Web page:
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I really hate Elaine in the ending sequence (SPOILER)

posted by Bloody Eugene on - last edited - Viewed by 2.6K users

She always has a plan????? What this plan was???
That's a bad screenplay joke, Telltale....
It ruins all the plot. :(

I don't even think that anyone at Telltale knows what plan she has on... it's just an bad excuse to create some suprise, but it totally fails....

If this is the help that Ron gave you about Elaine's role (as you said in an early interview)... better leave him home next time.

Another enigma to solve in the Monkey Island universe.... I'm getting bored with these tricks.

Being propositive: change the latest lines of the game and re-release an updated version, with longer and corrected ending sequence.

Bye!

133 Comments - Linear Discussion: Classic Style
  • The way I saw her sentence wasn't "I knew everything back then!" but more "I knew something was up and I gave you my wedding ring to protect you".
    Not "I knew the wedding ring would allow you to become alive again" but more "as a symbol of our love, I assumed the wedding ring would protect you in some way.

    You know, the whole stuff about magic and intentions and stuff, love protects you from evil, blah blah blah.
    I still didn't like her last cutscene as it felt braggy and a big lie, unless she knew everything from the start in which case she acted like a b*tch the whole season

  • @John Thacker said: Maybe, but ultimately as unnecessary as an explanation of "why was Elaine able to escape from LeChuck and replace herself with three monkeys inside her wedding dress in the original game?"

    I disagree. That was a gag, Morgan's death is drama. Elaine saving Guybrush through the wedding ring is drama. The difference is quite big IMHO. Applying an over-the-top comedic ellipsis to a serious plot milestone is quite risky. ;)

  • No, the big difference is not gag and drama. The difference is taking it because it's just a game and being over-analytic. And you can't spell that last one without the center four letters.

  • its funny how some people cry about unsolved mysteries and want it all layed out, and i still wonder what is actually the secret of monkey island. IF stuff wldnt be left open for imagiation and speculation thats what i would call a boring game. i loved the last episode story telling wise, just wasnt challenging enough, if they release a walkthrough with the game they could at least make it a bid harder.

    and to the ending of it, if someone ever saw a TV series like lost or prison break or similar ones you always think the end will have the one conclusion you are waiting for , all solved and statisfying but it is usually always left open so they might have another shot with another season.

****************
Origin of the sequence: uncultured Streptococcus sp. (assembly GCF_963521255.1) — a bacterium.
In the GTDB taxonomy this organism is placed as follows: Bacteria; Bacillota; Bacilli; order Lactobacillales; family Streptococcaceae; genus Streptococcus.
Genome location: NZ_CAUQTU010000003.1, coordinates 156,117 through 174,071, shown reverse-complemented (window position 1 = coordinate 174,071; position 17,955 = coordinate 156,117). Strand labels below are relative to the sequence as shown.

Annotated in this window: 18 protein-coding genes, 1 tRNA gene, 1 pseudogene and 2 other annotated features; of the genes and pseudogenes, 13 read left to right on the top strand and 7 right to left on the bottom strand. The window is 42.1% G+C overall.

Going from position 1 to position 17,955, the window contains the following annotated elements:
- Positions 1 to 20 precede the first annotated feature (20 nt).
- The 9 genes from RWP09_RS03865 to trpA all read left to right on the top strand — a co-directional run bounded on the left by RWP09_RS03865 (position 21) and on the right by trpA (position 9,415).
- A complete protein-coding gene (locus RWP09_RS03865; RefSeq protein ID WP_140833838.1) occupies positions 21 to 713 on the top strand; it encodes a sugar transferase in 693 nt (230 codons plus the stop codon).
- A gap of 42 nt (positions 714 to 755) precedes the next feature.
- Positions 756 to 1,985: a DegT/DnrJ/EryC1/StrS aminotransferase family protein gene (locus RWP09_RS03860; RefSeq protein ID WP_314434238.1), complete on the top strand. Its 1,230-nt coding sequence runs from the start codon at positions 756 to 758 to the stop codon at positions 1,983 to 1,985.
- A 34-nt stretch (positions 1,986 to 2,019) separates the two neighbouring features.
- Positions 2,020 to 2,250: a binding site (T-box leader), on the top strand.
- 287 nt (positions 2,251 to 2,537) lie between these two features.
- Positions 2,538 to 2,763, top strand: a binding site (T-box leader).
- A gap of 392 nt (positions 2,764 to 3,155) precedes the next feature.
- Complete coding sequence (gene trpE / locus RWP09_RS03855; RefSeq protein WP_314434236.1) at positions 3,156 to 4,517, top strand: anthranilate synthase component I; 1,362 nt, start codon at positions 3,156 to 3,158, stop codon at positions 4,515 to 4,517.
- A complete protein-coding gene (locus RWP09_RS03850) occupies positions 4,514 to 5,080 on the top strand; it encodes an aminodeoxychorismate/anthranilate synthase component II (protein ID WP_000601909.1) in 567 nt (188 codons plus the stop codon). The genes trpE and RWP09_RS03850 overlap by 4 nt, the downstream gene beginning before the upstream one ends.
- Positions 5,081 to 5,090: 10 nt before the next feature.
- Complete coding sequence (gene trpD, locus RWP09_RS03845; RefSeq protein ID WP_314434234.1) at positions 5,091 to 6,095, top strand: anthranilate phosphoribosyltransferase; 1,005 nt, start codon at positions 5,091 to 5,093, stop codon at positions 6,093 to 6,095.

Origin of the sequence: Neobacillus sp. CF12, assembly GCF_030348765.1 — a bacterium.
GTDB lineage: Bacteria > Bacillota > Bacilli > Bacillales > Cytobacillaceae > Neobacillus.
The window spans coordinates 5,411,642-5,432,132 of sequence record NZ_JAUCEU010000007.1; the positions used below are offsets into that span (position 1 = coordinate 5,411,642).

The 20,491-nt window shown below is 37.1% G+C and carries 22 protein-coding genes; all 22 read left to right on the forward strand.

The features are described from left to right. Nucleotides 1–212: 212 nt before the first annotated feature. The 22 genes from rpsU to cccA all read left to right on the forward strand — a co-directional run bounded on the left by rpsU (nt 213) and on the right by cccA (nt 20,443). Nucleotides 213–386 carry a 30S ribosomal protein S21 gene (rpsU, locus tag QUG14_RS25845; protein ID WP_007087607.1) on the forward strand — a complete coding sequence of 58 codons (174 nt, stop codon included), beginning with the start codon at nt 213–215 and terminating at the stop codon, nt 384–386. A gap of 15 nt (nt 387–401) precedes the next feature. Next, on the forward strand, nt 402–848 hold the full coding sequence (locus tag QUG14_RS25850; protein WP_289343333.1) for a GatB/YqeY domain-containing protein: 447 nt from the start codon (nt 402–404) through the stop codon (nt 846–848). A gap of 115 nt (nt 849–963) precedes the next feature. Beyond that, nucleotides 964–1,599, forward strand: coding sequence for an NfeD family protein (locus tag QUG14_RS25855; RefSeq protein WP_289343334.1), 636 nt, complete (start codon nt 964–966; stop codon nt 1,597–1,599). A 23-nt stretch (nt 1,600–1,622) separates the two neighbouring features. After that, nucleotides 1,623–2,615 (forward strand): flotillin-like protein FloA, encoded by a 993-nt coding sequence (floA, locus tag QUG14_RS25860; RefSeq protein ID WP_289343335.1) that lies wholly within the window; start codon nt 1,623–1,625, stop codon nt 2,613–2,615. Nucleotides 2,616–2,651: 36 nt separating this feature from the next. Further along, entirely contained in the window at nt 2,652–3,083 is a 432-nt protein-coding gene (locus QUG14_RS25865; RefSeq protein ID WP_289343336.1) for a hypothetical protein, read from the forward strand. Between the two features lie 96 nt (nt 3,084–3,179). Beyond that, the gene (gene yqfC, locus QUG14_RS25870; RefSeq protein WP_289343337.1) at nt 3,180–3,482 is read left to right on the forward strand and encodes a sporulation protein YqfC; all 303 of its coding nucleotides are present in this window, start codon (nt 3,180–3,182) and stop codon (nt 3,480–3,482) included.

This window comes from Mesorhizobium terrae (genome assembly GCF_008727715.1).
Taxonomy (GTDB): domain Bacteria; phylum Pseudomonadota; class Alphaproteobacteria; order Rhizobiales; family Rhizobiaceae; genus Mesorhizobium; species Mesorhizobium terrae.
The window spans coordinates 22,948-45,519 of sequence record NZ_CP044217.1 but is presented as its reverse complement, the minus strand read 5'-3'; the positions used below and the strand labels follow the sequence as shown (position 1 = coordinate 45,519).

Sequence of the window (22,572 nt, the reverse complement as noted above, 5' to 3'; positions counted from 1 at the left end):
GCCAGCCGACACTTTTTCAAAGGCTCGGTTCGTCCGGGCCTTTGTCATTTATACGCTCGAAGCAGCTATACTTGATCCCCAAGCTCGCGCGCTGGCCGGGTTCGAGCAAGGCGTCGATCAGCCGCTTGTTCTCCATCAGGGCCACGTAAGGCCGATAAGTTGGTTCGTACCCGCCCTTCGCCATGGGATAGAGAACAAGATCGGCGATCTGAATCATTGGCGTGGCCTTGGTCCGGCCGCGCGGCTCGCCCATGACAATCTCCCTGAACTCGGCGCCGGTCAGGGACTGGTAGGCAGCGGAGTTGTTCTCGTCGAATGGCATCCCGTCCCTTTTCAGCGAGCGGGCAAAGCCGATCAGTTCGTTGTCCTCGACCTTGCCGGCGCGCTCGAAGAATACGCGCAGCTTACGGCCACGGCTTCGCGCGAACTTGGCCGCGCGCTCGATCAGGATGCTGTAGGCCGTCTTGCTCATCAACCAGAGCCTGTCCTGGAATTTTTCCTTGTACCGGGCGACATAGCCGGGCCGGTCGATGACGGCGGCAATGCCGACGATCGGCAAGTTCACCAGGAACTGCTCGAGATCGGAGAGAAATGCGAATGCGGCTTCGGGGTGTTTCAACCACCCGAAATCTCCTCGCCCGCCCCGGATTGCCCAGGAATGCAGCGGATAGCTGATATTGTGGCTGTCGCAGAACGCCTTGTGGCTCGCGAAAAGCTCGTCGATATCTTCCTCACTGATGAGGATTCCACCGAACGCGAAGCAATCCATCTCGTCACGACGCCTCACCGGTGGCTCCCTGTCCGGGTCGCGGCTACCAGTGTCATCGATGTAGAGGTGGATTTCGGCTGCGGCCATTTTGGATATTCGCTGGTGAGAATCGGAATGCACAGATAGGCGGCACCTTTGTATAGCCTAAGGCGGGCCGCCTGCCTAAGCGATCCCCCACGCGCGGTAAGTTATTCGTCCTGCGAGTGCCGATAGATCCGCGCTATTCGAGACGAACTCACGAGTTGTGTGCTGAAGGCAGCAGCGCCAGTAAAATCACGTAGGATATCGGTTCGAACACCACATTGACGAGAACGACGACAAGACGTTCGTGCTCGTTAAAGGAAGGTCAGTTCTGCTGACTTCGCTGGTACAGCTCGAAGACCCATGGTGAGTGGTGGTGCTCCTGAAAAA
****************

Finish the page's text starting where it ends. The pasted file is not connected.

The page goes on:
• @GaryCXJk said: No, the big difference is not gag and drama. The difference is taking it because it's just a game and being over-analytic.

    I don't think I'm being "over-ANALytic" if I just try to understand what's the meaning of what I've watched. ;)

  • I hate it when people say it's just a game. Would people say "You're being over-analytical, it's just a movie"? or "It's just a play?" or "It's just a novel?" It's a story and when a story isn't done well enough to sit right with the audience then it is a problem. It's not "just a game" especially where adventure games of all things are concerned. Adventure games ARE story. You can't be over-analytical any more than you can be for a story in any other form.

    That being said, that doesn't mean I necessarily agree with everything said so far.

  • I also dislike the "it's a game" excuse, but I think the point they're trying to make is that this is a game that's famous for using bizarre logic that generally doesn't matter if left unexplained or left for your own imagination. I mean we never get an explanation for why Guybrush is afraid of porcelain, either.

    I'm not even sure what logic we're arguing about, anyway.

  • That may be, but TMI was so obviously meant to have a more serious tone than some of the others in the series and when you use the term "epic" in reference to the story then you need an equally epic finale to do it justice. I too think it was rather anticlimactic. There just better be a sequel.

  • I thought the final battle was pretty epic and part of the ending in and of itself, but I guess that's just me? :|

    Either way, I didn't really like all the ~*~*SERIOUS~*~* moments; they just seem out of place for me. Grimdark has a habit of ruining a lot of game series, so I hope they don't take it too far next time.

  • @MusicallyInspired said: I hate it when people say it's just a game. Would people say "You're being over-analytical, it's just a movie"? or "It's just a play?" or "It's just a novel?" It's a story and when a story isn't done well enough to sit right with the audience then it is a problem. It's not "just a game" especially where adventure games of all things are concerned. Adventure games ARE story. You can't be over-analytical any more than you can be for a story in any other form.

    That being said, that doesn't mean I necessarily agree with everything said so far.

    Actually, yeah. People are also over-analytic with movies, plays, novels, music, poems, a YouTube video of someone taking a dump, the Internet, everything.

    That being said, what's not to "get" about the ending? It's all about faith and trust. That's what ToMI is all about. Faith in believing everything will be alright. Trust in your enemy, expecing that other to do what's right. Misplace trust and faith. If you're being analytic, at least do it right.

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